Fill in the hole up to ground level and water again. You won’t have to water your tree again until the growing season. Add mulch around the tree, leaving space around the trunk for the tree to breathe.

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Top view, close-up of a gardener's hand holding an apple tree seedling in a black plastic pot against a background of a green lawn. The seedling has a vertical gray-brown trunk covered with oval green leaves with finely jagged edges. There is a blue watering can, a cart and a garden shovel on the lawn.
Plant container trees year-round for visible seasonal performance.

Container-grown trees are bare-root specimens that lived for a season or two inside a pot. Buying a container allows you to see how the tree performs throughout the growing season. Container trees are also available at most nurseries year-round. 

To plant a container-grown tree, prepare a hole the same depth and three times as wide as the tree’s root ball. Digging this wide aerates the soil and makes it easier for the tree to put down roots.

Place your tree in the center of the hole. If you are staking it, add stakes into the hard soil at the bottom of the hole. Fill the hole halfway, then water well and let the soil settle.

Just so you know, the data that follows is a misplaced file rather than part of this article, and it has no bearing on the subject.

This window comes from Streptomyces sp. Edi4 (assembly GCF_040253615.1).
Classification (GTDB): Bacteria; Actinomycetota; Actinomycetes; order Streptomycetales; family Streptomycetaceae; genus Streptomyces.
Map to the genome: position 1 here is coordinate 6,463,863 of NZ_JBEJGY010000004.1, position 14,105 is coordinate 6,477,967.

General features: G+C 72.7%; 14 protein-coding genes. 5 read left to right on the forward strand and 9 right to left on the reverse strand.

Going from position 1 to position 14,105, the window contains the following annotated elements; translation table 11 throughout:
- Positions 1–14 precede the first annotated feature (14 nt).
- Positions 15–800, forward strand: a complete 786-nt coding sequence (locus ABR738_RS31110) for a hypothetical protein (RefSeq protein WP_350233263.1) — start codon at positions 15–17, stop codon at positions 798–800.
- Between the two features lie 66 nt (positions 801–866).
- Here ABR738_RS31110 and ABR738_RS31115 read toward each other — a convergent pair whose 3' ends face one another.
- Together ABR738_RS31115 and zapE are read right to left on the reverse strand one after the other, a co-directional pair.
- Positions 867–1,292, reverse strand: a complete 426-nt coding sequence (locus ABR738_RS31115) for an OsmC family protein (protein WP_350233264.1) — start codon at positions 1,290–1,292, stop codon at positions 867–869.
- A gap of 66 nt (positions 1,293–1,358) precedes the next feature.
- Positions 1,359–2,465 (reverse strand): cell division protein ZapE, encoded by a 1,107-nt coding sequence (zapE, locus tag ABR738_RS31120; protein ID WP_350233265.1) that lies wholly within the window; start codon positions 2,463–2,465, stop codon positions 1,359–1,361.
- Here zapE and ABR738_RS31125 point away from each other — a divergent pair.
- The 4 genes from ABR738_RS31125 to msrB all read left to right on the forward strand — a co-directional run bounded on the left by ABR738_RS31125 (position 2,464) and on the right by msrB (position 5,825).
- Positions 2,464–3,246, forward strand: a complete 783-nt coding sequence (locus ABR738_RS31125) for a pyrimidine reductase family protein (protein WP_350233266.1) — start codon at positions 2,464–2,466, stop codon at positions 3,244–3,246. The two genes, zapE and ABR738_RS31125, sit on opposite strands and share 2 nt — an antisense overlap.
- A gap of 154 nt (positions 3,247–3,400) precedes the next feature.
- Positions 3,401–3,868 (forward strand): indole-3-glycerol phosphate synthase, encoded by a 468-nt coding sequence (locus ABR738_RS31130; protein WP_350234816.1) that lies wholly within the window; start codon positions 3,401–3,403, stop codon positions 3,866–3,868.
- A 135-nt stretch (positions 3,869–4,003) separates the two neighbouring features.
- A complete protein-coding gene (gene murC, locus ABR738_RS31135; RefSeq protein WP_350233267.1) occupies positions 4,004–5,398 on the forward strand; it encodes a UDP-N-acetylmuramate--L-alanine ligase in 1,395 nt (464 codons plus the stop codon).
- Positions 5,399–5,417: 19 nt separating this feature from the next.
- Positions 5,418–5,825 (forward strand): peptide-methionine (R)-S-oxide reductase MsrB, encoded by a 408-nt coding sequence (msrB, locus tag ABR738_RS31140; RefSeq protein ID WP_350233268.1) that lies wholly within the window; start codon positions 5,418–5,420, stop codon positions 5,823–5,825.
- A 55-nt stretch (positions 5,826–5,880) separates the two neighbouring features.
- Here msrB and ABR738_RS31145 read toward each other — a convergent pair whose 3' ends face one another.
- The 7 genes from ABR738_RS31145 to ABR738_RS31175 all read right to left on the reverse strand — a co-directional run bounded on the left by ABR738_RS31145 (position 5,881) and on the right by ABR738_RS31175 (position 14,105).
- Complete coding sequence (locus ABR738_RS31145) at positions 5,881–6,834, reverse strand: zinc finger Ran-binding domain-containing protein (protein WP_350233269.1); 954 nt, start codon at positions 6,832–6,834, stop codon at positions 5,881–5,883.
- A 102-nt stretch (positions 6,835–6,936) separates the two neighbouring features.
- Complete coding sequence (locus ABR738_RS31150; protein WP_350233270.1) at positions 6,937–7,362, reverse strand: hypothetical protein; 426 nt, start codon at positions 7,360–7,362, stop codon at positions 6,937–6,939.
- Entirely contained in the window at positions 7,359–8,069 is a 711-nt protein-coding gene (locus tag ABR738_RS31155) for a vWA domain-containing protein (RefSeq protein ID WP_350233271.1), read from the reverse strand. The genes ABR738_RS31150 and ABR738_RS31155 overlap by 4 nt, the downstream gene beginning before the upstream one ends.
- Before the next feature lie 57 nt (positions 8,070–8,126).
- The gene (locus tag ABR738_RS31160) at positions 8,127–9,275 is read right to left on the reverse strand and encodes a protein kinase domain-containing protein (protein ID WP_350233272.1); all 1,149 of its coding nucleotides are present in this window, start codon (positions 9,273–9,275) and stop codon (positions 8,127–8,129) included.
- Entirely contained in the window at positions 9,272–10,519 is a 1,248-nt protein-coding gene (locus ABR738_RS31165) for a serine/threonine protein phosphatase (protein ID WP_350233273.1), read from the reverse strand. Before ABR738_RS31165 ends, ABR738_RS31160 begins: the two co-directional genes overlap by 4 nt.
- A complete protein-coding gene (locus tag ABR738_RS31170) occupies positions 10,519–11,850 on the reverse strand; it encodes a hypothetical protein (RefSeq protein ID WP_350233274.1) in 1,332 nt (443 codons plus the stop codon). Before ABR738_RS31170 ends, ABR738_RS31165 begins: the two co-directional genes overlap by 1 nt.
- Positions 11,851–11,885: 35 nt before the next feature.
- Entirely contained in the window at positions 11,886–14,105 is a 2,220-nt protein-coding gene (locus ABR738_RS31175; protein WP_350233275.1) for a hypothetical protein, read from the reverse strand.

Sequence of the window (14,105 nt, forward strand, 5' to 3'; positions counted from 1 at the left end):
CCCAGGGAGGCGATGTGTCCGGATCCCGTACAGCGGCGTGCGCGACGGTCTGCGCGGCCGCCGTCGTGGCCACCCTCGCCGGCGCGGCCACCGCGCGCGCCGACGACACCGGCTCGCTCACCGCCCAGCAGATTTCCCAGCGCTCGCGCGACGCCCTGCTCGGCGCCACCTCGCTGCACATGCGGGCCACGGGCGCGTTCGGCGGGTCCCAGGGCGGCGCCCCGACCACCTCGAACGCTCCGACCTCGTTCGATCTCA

Fill the hole again until it reaches the base of the apple tree trunk. Water the soil again, and add more dirt if necessary. You can also add mulch around the base of the tree. Just be sure to leave space around the trunk for the tree to breathe. 

How to Grow

Growing a ‘Granny Smith’ is a treat in and of itself! This tree is a favorite in warm climates of the U.S. for good reason. It produces a reliable crop of apples that store well in the refrigerator. 

Although it is frost-hardy, this tree’s apples mature late in the season. In zones 4 through 6, it is a risky choice, and it may not set as much fruit as an early-ripening variety like ‘Gala.’


Close-up of Granny Smith apple tree with ripe fruits under sunlight in the garden. The tree has lush dark green foliage and ripe green fruits. The leaves are oval with finely serrated edges. The fruits are large, round in shape, with a waxy skin of bright green color.
Ensure ‘Granny Smith’ gets ample sunlight for optimal growth.

‘Granny Smith’ thrives with six to eight hours of direct sun during the growing season. It can tolerate partial sun but may set less fruit compared to a full sun location. The area should have a spread of at least fifteen feet to allow your tree to grow and ramble.